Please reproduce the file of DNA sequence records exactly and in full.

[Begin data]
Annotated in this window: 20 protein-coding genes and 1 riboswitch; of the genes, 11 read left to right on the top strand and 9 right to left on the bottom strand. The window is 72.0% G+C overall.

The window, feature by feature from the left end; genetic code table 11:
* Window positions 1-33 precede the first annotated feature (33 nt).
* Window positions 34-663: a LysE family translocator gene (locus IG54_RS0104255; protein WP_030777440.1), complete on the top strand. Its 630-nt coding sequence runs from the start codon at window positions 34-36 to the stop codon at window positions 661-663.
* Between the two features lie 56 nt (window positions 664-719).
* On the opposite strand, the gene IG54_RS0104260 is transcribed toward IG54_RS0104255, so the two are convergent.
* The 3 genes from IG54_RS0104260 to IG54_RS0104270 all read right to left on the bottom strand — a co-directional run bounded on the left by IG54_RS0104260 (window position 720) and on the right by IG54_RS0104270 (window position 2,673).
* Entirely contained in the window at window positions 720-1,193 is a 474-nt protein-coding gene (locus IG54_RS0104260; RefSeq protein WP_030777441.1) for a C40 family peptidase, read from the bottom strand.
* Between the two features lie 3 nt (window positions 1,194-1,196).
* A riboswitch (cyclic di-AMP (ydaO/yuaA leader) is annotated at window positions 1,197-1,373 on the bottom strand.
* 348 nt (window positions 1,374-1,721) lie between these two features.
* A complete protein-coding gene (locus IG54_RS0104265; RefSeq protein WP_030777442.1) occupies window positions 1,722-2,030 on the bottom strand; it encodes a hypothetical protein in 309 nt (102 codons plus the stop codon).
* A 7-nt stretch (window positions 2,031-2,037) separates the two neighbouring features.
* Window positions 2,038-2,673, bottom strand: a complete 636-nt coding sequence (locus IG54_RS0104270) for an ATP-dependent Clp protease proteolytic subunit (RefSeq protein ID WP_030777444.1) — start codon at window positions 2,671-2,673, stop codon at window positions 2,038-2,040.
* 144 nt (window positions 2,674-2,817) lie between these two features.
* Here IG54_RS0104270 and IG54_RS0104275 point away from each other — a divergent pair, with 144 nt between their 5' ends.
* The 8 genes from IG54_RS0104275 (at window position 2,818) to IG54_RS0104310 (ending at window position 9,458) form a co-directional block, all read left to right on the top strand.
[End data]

Annotated in this window: 20 protein-coding genes and 1 riboswitch; of the genes, 11 read left to right on the top strand and 9 right to left on the bottom strand. The window is 72.0% G+C overall.

The window, feature by feature from the left end; genetic code table 11:
* Window positions 1-33 precede the first annotated feature (33 nt).
* Window positions 34-663: a LysE family translocator gene (locus IG54_RS0104255; protein WP_030777440.1), complete on the top strand. Its 630-nt coding sequence runs from the start codon at window positions 34-36 to the stop codon at window positions 661-663.
* Between the two features lie 56 nt (window positions 664-719).
* On the opposite strand, the gene IG54_RS0104260 is transcribed toward IG54_RS0104255, so the two are convergent.
* The 3 genes from IG54_RS0104260 to IG54_RS0104270 all read right to left on the bottom strand — a co-directional run bounded on the left by IG54_RS0104260 (window position 720) and on the right by IG54_RS0104270 (window position 2,673).
* Entirely contained in the window at window positions 720-1,193 is a 474-nt protein-coding gene (locus IG54_RS0104260; RefSeq protein WP_030777441.1) for a C40 family peptidase, read from the bottom strand.
* Between the two features lie 3 nt (window positions 1,194-1,196).
* A riboswitch (cyclic di-AMP (ydaO/yuaA leader) is annotated at window positions 1,197-1,373 on the bottom strand.
* 348 nt (window positions 1,374-1,721) lie between these two features.
* A complete protein-coding gene (locus IG54_RS0104265; RefSeq protein WP_030777442.1) occupies window positions 1,722-2,030 on the bottom strand; it encodes a hypothetical protein in 309 nt (102 codons plus the stop codon).
* A 7-nt stretch (window positions 2,031-2,037) separates the two neighbouring features.
* Window positions 2,038-2,673, bottom strand: a complete 636-nt coding sequence (locus IG54_RS0104270) for an ATP-dependent Clp protease proteolytic subunit (RefSeq protein ID WP_030777444.1) — start codon at window positions 2,671-2,673, stop codon at window positions 2,038-2,040.
* 144 nt (window positions 2,674-2,817) lie between these two features.
* Here IG54_RS0104270 and IG54_RS0104275 point away from each other — a divergent pair, with 144 nt between their 5' ends.
* The 8 genes from IG54_RS0104275 (at window position 2,818) to IG54_RS0104310 (ending at window position 9,458) form a co-directional block, all read left to right on the top strand.